Telgi?s world: thriving on confusion and secrecy
Added to the confusion about the extent of the scam is the thick cloud of secrecy that Telgi maintained in his business.india Updated: Nov 17, 2003 13:12 IST
It is still unclear as to how much money the government has lost to the stamp scam. Police officers say that it is still being probed but are not sure whether they will ever be able to make an estimate. “It is virtually impossible to scan all the stamp papers and stamps used to figure out whether they are genuine or not. But this is the only way one can arrive at a figure,” a police officer says. Nitin Kareer, inspector general and registrar of stamps in Maharashtra says that it has to be verified in individual cases whether the stamp papers were genuine.
Figures quoted in the media put the scam at between Rs 3,000 crore and Rs 35,000 crore. But, officers say that if one calculates the value of the stamp papers and stamps seized with other materials all over the country, it could be in the vicinity of Rs 3,000 crore. Yet, no one is sure. There is also no full account of Abdul Karim Telgi’s properties, investments and bank accounts, some of which were opened in the names of his employees.
In Maharashtra, investigating authorities have identified at least 22 properties and the process is on to attach them. They have frozen 35 bank accounts across the country. Telgi’s area of operation had spread over least 10 states in the country — among them Karnataka, West Bengal, Tamil Nadu, Madhya Pradesh and Delhi.
Enforcement officers in these states were initially hamstrung by the lack of expertise. Take Delhi’s case, for instance. Back in 1999, the Darya Ganj police made some arrests in connection with the sale of high denomination non-judicial stamp paper. These can only be sold by the treasury. But the investigating officers were unable to identify them as fakes and the arrested men were out in no time. ““It is nearly impossible to tell a genuine from a fake. We sent the seized stamp papers to (the India Security Press) Nashik,” says DCP, economic offences wing of Delhi Police, Dinesh Bhatt.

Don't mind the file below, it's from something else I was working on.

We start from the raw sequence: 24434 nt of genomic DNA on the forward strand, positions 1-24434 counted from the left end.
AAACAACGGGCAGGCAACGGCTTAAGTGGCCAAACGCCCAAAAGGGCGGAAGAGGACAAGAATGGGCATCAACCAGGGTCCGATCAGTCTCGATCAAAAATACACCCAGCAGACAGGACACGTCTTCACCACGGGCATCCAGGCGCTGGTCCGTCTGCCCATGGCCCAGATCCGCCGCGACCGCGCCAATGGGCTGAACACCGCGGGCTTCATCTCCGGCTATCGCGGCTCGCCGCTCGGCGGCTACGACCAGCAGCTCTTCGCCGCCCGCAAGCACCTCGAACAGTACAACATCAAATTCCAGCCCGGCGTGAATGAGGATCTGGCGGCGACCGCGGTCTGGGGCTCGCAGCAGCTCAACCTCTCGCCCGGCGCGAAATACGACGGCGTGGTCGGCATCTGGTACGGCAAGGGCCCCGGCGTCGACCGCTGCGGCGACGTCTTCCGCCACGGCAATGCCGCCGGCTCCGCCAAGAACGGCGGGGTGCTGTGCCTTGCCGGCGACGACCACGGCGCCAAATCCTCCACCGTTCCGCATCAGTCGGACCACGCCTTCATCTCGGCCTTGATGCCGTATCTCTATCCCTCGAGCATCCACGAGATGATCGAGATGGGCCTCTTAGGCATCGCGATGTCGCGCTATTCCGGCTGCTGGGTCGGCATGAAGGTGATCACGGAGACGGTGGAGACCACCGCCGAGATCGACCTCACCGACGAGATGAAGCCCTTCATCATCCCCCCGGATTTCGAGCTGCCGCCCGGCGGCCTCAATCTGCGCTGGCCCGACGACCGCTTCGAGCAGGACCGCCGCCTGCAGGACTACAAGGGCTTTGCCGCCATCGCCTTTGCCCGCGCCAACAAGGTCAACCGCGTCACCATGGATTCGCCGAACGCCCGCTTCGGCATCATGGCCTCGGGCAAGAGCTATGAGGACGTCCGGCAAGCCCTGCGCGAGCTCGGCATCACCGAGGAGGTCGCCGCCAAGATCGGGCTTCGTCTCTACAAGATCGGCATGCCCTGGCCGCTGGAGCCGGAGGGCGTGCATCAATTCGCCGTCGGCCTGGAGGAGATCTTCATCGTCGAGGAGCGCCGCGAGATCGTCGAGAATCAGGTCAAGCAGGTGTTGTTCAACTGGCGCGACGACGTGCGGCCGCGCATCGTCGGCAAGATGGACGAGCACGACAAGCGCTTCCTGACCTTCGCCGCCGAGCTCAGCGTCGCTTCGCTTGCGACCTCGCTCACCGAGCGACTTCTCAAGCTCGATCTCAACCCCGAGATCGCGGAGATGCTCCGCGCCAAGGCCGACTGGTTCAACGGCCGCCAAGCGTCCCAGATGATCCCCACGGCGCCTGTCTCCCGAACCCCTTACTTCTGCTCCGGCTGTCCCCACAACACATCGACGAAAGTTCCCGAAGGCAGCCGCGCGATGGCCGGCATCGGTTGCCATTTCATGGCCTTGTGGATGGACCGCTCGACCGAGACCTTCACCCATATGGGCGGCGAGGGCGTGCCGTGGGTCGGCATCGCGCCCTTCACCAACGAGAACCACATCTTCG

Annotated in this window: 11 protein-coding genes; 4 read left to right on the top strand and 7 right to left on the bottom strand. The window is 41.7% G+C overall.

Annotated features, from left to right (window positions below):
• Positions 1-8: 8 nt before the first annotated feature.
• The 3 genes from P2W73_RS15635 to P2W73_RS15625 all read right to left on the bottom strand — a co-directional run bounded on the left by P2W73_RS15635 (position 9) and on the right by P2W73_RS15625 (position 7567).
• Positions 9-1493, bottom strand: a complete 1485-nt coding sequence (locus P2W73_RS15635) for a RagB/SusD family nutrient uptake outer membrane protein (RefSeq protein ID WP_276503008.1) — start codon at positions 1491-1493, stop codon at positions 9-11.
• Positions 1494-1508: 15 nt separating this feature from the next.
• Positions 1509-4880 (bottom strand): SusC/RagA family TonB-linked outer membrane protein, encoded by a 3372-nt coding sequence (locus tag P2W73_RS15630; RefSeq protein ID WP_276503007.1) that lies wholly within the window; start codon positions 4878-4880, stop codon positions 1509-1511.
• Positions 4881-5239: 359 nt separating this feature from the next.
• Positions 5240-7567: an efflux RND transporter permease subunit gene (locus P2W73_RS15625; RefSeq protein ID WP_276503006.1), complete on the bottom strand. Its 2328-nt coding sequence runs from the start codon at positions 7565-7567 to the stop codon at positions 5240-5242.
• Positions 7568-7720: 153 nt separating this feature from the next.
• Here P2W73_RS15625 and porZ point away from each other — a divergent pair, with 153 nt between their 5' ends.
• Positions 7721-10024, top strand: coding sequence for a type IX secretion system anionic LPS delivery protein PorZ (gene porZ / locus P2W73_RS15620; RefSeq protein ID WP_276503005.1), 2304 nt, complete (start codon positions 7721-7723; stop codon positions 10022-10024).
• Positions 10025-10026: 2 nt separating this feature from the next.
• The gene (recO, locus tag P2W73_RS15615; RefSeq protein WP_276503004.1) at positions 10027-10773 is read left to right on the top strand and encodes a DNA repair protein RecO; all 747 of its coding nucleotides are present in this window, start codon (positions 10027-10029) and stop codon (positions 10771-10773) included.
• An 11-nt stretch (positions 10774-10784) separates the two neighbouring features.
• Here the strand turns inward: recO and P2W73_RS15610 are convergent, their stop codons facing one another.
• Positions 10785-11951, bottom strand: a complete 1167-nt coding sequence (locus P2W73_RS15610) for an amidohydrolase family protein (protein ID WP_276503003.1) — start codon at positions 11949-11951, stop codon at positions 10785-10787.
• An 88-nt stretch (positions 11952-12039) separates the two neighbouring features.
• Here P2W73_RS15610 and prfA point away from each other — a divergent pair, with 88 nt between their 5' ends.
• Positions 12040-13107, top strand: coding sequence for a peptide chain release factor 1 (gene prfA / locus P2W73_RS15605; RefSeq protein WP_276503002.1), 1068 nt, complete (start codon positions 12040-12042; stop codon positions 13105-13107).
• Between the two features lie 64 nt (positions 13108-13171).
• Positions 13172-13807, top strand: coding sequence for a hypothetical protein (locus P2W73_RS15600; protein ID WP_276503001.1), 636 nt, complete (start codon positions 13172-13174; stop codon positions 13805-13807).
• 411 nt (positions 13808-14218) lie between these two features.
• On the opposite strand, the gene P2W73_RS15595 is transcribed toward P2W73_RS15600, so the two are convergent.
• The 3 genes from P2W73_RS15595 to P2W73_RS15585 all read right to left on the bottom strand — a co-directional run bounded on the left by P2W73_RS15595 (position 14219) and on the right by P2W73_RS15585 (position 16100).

Added to the confusion about the extent of the scam and the difficulty in spotting fakes is the thick cloud of secrecy that Telgi maintained in his business. His core group comprised people from Khanapur, mostly poor villagers whom he trapped with the lure of money. They alone knew the real nature of the business they were in. But then they were barred from exchanging notes even among themselves.
And to make sure his men remained with him, he would pay their salaries only in parts, promising to pay the remainder at a later date. That way if anyone left him midway, he would not get his dues. For poor people it was a good enough reason to stay on.
Of course, just as Telgi used his contacts well, so did politicians and policemen squeeze money out of him. In Maharashtra, an attempt at a thorough probe was initiated in 2002, when the Pune police recovered fake stamps and stamp papers worth Rs three lakh from a car. Investigations revealed that the mastermind behind the operation was Telgi. At the time, some officers made quick money by blackmailing Telgi.